Extreme Makeover: Patrick Alley, Dona Boley Discuss the Blossoming of Kansas City's Parks and Boulevards

Missouri Valley Sundays
Hyde Park residents Patrick Alley and Dona Boley discuss their new book illustrating Kansas City’s transformation from “the filthiest city in the United States” in the 19th century into a clean, well-planned embodiment of the vision of renowned landscape architect George Kessler.
Sunday, January 25, 2015
Program: 
2:00 pm
RSVP Required

How did Kansas City miraculously transform itself from “the filthiest city in the United States” in the 19th century to the clean, well-planned embodiment of the vision of renowned landscape architect George Kessler?

Eyesores and health threats — ugly gullies, open sewers, and decrepit shanties — disappeared before a wave of open, green, welcoming spaces of wide thoroughfares, playgrounds, pools, and field houses. By the time city planners finished their work, our “city beautiful” possessed 90 miles of boulevards and 2,500 acres of urban parks.

Hyde Park residents and co-authors Patrick Alley and Dona Boley present this great success story, an inspiration for civic efforts in the new millennium, with an illustrated lecture based on their new book, Kansas City’s Parks and Boulevards.

Thu, 01/15/2015
Courtney Lewis,816.701.3669
Extreme Makeover: Patrick Alley, Dona Boley <br> Discuss the Blossoming of Kansas City's Parks and Boulevards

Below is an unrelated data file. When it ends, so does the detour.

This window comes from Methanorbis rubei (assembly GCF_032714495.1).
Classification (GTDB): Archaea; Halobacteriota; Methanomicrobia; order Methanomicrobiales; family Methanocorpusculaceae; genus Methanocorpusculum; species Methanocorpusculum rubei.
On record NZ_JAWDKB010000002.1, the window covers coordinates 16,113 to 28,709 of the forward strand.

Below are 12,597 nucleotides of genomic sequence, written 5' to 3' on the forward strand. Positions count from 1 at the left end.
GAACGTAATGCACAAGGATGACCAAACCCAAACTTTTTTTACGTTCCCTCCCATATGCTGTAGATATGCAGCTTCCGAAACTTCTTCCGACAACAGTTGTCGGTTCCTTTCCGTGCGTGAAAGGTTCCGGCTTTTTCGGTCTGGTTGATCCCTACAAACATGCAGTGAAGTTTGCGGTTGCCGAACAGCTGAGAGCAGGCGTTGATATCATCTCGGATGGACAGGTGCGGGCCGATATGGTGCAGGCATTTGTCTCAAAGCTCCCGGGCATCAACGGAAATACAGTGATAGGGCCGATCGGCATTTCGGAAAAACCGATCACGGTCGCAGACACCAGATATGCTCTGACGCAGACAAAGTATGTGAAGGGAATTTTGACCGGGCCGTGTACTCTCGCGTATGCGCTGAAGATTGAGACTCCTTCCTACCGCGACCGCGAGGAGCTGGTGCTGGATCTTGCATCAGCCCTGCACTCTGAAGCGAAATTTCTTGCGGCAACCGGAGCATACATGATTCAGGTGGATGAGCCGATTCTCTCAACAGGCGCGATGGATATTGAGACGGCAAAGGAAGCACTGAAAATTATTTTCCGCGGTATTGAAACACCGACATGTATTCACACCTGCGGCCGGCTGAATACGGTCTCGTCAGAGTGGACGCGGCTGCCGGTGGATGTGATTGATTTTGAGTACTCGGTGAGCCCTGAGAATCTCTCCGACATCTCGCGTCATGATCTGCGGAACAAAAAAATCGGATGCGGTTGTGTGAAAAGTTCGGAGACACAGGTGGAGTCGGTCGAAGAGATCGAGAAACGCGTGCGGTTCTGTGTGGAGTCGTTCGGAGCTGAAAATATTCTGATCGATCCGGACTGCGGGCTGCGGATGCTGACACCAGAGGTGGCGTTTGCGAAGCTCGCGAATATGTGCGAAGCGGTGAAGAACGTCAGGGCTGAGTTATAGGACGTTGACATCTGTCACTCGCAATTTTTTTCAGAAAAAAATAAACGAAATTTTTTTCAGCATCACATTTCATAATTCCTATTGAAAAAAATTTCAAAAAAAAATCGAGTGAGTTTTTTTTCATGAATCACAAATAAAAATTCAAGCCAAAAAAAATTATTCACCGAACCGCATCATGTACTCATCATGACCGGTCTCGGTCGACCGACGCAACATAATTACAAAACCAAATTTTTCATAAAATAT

(Kansas City, Missouri) - How did Kansas City miraculously transform itself from "the filthiest city in the United States" in the 19th century into the clean, well-planned metropolis envisioned by renowned landscape architect George Kessler?

Patrick Alley and Dona Boley, both residents of the city's Hyde Park neighborhood, examine the makeover on Sunday, January 25, 2015 at 2 p.m. at the Central Library, 14 W. 10th St., in an illustrated lecture based on their new book Kansas City's Parks and Boulevards.

The presentation, part of the Library's Missouri Valley Sundays series, begins at 2 p.m.

Prior to the mid-1800s, life on the banks of the Missouri River was less than satisfying for Kansas City's residents. The drainage of many houses emptied into gullies and cesspools. Improvements finally were considered after years of unattractive scenery, unsanitary living conditions, and consistently muddy streets.

Through the efforts of a handful of newly arrived citizens, political, financial, and botanical skills were successfully applied to a nascent parks system. Cliffs and bluffs, ugly ravines, and shanties and slums were turned into a gridiron of green, with chains of parks and boulevards extending in all directions. Wherever the system penetrated well-settled localities, the policy was to provide playgrounds, tennis courts, baseball diamonds, pools, and field houses.

By the time the city fathers were finished, Kansas City featured 90 miles of boulevards and 2,500 acres of urban parks. The success story was an inspiration for civic efforts in the new millennium.

Alley, a Kansas City investment banker, is a local historian and former Hyde Park Neighborhood Association board member. Boley is a longtime historic preservation advocate and an activist on behalf of the city's system of parks and boulevards.

Admission to the event is free. RSVP at kclibrary.org or call 816.701.3407. Free parking is available in the Library District parking garage at 10th and Baltimore.

- 30 -